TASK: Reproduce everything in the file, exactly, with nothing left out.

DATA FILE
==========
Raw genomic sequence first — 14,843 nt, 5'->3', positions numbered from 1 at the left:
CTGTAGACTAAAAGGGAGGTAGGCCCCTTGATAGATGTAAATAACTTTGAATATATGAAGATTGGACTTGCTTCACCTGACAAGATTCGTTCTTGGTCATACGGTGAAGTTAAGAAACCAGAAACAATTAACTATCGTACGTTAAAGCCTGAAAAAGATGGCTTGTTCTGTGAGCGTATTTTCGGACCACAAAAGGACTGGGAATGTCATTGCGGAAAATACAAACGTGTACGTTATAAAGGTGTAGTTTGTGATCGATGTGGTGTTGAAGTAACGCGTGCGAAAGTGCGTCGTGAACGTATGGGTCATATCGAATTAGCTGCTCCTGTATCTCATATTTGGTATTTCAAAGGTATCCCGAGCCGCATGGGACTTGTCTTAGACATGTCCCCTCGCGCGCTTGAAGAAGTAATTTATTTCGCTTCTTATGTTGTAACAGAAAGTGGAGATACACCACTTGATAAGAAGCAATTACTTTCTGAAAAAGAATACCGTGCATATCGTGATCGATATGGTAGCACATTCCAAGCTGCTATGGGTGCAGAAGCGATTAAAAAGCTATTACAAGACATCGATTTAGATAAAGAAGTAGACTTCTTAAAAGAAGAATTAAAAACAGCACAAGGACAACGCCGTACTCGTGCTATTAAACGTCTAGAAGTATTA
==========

Raw genomic sequence first — 14,843 nt, 5'->3', positions numbered from 1 at the left:
CTGTAGACTAAAAGGGAGGTAGGCCCCTTGATAGATGTAAATAACTTTGAATATATGAAGATTGGACTTGCTTCACCTGACAAGATTCGTTCTTGGTCATACGGTGAAGTTAAGAAACCAGAAACAATTAACTATCGTACGTTAAAGCCTGAAAAAGATGGCTTGTTCTGTGAGCGTATTTTCGGACCACAAAAGGACTGGGAATGTCATTGCGGAAAATACAAACGTGTACGTTATAAAGGTGTAGTTTGTGATCGATGTGGTGTTGAAGTAACGCGTGCGAAAGTGCGTCGTGAACGTATGGGTCATATCGAATTAGCTGCTCCTGTATCTCATATTTGGTATTTCAAAGGTATCCCGAGCCGCATGGGACTTGTCTTAGACATGTCCCCTCGCGCGCTTGAAGAAGTAATTTATTTCGCTTCTTATGTTGTAACAGAAAGTGGAGATACACCACTTGATAAGAAGCAATTACTTTCTGAAAAAGAATACCGTGCATATCGTGATCGATATGGTAGCACATTCCAAGCTGCTATGGGTGCAGAAGCGATTAAAAAGCTATTACAAGACATCGATTTAGATAAAGAAGTAGACTTCTTAAAAGAAGAATTAAAAACAGCACAAGGACAACGCCGTACTCGTGCTATTAAACGTCTAGAAGTATTA